The Christian Post reported that Steve Taylor, the director of the new film Blue Like Jazz based on the book by Donald Miller, says the movie isn't a Christian one, even with its faith-based themes throughout. "We're a movie made by Christians ... but we don't like it tagged as a Christian movie," Taylor told CP. In fact, the film takes what the CP calls a "unique approach"—it's filled with strong language, references to alcohol and drugs, and certainly isn't your typical family-friendly Christian film. Taylor says he's not against such films but feels not all faith-based films should be judged on their family-friendliness. "If you decided to do a family-friendly version of the Bible, you would end up with a much shorter book," he commented.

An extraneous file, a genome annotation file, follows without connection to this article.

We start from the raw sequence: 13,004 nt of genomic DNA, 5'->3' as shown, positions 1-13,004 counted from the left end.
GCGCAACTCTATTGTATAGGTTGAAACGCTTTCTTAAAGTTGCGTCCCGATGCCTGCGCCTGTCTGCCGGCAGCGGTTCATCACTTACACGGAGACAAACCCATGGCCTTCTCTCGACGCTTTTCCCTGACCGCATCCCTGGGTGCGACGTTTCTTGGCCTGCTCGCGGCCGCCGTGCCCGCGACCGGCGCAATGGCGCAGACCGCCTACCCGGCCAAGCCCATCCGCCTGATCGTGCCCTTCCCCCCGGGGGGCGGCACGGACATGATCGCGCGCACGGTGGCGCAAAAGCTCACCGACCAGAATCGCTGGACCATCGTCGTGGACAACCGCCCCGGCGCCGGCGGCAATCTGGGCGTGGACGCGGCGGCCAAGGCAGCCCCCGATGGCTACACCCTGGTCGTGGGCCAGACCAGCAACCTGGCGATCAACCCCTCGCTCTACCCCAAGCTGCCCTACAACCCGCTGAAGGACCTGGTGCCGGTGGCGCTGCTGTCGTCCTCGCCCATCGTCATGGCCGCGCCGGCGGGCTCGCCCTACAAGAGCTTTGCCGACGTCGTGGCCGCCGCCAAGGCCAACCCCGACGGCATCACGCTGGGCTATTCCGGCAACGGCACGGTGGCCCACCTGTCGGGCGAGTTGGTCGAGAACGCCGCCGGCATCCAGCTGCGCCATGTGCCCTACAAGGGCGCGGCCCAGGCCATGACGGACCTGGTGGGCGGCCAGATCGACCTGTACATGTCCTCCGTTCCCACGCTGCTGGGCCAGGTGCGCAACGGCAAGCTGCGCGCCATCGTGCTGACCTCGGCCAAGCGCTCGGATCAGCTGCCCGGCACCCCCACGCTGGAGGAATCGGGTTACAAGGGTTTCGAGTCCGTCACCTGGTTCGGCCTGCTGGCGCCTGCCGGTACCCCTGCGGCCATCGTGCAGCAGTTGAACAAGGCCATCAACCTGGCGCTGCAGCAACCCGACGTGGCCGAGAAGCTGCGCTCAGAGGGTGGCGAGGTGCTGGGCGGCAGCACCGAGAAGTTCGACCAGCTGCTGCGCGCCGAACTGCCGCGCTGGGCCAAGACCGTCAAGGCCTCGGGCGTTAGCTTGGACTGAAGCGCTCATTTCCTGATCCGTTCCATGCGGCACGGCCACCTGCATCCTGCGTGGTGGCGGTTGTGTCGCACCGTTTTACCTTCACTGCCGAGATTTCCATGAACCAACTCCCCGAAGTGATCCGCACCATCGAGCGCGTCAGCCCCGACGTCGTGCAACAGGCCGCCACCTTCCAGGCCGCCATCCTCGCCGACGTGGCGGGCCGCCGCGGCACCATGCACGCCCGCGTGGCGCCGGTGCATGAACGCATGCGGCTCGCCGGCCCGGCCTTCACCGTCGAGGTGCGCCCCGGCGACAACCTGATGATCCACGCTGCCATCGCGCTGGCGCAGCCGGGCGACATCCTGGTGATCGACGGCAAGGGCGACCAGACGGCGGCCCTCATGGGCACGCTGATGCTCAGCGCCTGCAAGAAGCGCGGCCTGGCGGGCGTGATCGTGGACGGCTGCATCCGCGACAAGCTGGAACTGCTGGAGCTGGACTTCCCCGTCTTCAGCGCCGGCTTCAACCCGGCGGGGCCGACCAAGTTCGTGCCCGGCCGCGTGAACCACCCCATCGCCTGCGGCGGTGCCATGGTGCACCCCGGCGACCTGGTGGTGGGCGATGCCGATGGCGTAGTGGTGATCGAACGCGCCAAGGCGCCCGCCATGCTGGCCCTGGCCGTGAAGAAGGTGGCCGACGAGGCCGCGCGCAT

The book Blue Like Jazz spent more than 40 weeks on the New York Times best-seller list and sold more than a million and a half copies. Taylor said the original book was successful because it examines the "goofy" aspects of the Christian subculture that make young believers want to hide their faith or abandon it altogether. When Miller announced in 2010 that the film would not be made because of lack of funds, fans began pledging money to help the film be made.
The movie opened in 136 theaters this past weekend and brought in close to $259,000. Reviews of the film are available with most major media outlets.
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